Secrecy Plan

At her weekly press conference on Thursday, House Minority Leader Nancy Pelosi gave several instances of the White House being less than forthright recently on important issues. First, there was the prison-abuse scandal; the administration withheld information from Congress until the day it was going to be aired on 60 Minutes II. Pelosi also learned through the media that Ahmad Chalabi was on the Defense Department's payroll up until last month. (And Pelosi should be no stranger to intelligence issues; she sat on the House Intelligence Committee until becoming minority leader about 18 months ago and still receives some intelligence reports because of her leadership position.)

Keeping information from Congress and other government agencies is nothing new to this White House, however. Going further back in President Bush's term, many lawmakers -- both Republicans and Democrats -- complained that they learned more from the media than from intelligence briefings on the Hill after the Sept. 11 attacks. The administration's secrecy in dealing with the 9-11 commission led former Sen. Bob
Kerrey to threaten to quit the panel in February. And, of course, there was Vice President Cheney's secret energy panel, which the General Accounting Office -- the investigative branch of Congress -- unsuccessfully sued to learn more about.

The White House didn't share all relevant information with Congress about the real costs of the prescription drug bill, even though the interests of millions of Americans were at stake -- not only those of seniors who buy prescription drugs but also those of their
children, many of whom pay for their parents' expensive medication. And it didn't reveal that the "tax cuts" Congress passed in 2001 and 2003 are actually likely to lead to tax increases, as is shown by a new study from the Urban-Brookings Tax Policy Center and the Center for Budget and Policy Priorities. Households earning less than $76,400 a year will "give back all of their tax cut and more," House Minority Leader Steny Hoyer said Wednesday. "At the same time, investment in important programs that these same Americans depend on will be reduced."

Secrecy is necessary for presidents; we, and Congress, simply don't have the need or the time to know everything they know. But it's important that presidents view secrecy as a privilege and not use it unnecessarily, just as it's important that they don't mislead us. The reason that Congress has oversight responsibilities is because it's assumed that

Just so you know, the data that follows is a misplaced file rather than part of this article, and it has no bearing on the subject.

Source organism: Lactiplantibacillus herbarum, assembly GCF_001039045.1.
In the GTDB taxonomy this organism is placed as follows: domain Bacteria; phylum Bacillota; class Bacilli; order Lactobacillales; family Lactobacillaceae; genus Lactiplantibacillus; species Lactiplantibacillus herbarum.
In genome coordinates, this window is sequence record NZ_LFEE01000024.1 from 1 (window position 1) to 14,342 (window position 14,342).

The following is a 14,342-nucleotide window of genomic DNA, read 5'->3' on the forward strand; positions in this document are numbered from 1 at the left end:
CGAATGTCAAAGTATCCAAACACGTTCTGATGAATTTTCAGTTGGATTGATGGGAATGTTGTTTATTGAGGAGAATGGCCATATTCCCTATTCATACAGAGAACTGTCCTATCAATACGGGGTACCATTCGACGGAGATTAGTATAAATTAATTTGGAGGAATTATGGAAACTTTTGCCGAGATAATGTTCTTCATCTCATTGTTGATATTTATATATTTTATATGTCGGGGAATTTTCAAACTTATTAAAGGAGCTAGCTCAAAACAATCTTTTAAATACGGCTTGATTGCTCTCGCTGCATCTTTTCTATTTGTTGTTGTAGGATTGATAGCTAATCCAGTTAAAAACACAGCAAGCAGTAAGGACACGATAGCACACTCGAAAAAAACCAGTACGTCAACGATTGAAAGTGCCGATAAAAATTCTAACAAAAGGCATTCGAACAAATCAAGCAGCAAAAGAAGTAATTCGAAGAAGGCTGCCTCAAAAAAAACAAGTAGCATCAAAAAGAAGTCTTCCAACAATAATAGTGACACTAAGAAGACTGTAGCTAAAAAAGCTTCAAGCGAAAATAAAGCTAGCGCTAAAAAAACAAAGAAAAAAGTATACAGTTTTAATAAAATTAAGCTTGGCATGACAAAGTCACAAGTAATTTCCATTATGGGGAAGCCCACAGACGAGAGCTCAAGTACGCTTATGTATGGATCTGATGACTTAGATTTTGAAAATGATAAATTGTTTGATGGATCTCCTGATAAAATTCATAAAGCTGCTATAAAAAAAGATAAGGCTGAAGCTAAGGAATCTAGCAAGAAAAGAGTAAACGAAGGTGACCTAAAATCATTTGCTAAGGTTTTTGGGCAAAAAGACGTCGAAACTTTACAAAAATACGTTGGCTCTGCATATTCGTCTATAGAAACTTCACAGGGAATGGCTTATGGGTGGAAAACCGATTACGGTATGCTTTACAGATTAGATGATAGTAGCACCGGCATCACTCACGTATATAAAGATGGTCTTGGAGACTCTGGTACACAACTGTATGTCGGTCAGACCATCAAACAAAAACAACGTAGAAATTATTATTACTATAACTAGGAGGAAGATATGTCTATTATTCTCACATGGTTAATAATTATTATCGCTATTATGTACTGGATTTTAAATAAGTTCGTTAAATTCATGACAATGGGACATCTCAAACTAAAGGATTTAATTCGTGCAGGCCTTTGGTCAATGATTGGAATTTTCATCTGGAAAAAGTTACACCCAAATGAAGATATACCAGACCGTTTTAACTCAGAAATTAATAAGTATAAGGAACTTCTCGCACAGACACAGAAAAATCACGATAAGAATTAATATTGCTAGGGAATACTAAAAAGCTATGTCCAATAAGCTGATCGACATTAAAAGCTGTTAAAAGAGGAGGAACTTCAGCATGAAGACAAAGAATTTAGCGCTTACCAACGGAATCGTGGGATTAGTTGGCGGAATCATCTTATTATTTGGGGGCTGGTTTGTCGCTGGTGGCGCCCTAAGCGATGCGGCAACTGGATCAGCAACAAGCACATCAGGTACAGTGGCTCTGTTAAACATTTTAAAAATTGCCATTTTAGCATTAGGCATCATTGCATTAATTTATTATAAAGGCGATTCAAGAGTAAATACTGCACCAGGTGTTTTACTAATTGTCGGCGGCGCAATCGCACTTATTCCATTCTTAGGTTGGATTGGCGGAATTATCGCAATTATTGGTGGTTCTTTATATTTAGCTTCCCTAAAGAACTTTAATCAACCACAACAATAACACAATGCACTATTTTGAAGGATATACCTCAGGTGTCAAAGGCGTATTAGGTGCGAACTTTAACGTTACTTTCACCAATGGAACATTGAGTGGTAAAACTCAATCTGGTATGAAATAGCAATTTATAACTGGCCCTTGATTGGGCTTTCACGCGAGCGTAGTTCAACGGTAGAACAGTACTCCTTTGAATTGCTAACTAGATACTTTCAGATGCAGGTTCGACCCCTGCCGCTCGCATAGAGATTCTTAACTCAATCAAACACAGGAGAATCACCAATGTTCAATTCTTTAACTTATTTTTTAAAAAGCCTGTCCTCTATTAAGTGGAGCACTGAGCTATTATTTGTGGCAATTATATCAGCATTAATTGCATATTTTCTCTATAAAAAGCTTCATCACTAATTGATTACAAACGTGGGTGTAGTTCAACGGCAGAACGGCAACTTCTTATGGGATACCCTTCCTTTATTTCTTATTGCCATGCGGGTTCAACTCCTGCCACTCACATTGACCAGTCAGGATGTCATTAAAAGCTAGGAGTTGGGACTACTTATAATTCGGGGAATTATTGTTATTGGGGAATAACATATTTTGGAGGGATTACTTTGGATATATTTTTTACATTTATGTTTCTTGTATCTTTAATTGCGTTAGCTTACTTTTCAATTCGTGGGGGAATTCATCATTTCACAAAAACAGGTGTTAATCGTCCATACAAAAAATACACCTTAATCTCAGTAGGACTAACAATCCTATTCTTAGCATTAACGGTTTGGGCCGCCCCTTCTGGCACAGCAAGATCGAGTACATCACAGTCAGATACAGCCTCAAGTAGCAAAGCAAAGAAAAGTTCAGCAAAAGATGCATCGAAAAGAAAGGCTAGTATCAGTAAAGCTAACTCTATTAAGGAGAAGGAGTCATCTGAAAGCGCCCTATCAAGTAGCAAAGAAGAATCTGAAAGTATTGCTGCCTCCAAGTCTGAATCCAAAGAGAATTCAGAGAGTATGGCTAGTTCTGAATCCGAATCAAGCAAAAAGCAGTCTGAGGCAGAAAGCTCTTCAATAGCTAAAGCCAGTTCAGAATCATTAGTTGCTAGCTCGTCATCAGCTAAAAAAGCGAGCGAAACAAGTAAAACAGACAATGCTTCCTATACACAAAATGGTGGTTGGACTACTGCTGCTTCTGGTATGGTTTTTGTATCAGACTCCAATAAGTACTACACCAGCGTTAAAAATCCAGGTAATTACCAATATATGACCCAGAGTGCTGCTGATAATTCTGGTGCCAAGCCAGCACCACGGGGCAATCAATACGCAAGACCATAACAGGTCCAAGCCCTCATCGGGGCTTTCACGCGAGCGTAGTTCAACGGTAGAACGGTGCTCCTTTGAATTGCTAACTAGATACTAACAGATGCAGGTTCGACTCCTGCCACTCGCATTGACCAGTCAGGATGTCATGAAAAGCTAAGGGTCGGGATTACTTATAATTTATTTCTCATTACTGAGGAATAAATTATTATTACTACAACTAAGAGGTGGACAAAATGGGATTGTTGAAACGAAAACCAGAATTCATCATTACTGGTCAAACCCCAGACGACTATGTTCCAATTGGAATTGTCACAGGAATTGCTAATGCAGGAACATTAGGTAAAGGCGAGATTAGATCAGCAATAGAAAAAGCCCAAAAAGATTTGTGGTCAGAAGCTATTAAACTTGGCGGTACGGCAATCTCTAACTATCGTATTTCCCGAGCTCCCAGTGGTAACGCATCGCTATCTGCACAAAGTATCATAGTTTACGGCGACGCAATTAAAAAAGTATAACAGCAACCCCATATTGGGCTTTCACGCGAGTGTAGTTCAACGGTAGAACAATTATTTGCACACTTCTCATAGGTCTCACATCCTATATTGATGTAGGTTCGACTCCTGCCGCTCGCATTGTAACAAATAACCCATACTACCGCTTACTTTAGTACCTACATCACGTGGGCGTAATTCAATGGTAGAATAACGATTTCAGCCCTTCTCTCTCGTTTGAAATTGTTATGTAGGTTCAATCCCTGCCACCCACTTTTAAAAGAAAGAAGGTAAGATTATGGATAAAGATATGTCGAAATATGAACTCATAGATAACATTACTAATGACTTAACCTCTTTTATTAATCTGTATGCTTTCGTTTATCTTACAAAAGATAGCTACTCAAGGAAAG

presidents aren't always going to be upfront.

This administration has proved the need for congressional oversight many times over. Days after the prison-abuse scandal broke and Defense Secretary Donald Rumsfeld evasively answered questions from Congress, Bush praised him for doing a "superb job."
The fact that administration officials are often less than helpful when Congress performs its oversight duties and the fact that Republican lawmakers often give the White House a free pass is something for voters to think about this fall.

Another reason secrecy is generally bad policy is that the information usually leaks out anyway. Washington is not a town that can keep a secret, and a constant drip is worse than getting all of the bad news out in one day's news cycle. Bush showed that he understood this when he acknowledged the details of his DUI arrest as soon as the story broke, days before the 2000 presidential election. But on matters of real importance, Bush has shown he believes it'sbetter to fudge the facts and just hope that everyone forgets about it later on.

That's not a bad strategy, what with much of the press failing to dig deep into the administration's actions or keep track of Bush's misstatements. At least one Democrat, however, is keeping a record. On her website, Rep. Jan Schakowsky posts "The Bush Administration Misstatement of the Day." Last week, for example, Bush said he didn't "remember having any extensive conversations with [Chalabi]. … I don't remember anybody walking into my office saying, Chalabi says this is the way it's going to be in Iraq." But on "Meet the Press" in February, Bush recalled that "right here in the Oval Office I sat down with … Chalabi" and talked about the future of Iraq.

It's too much to hope that the administration would learn that it's better to be honest than try to keep secrets; we're at the end, not the beginning, of Bush's four years in office, after all. So if the administration won't change, it's time for voters to change the administration. Four more years of secrets and lies is simply too high a price to pay.

Mary Lynn F. Jones is online editor of The Hill. Her column on Capitol Hill politics runs each week in the online edition of The American Prospect.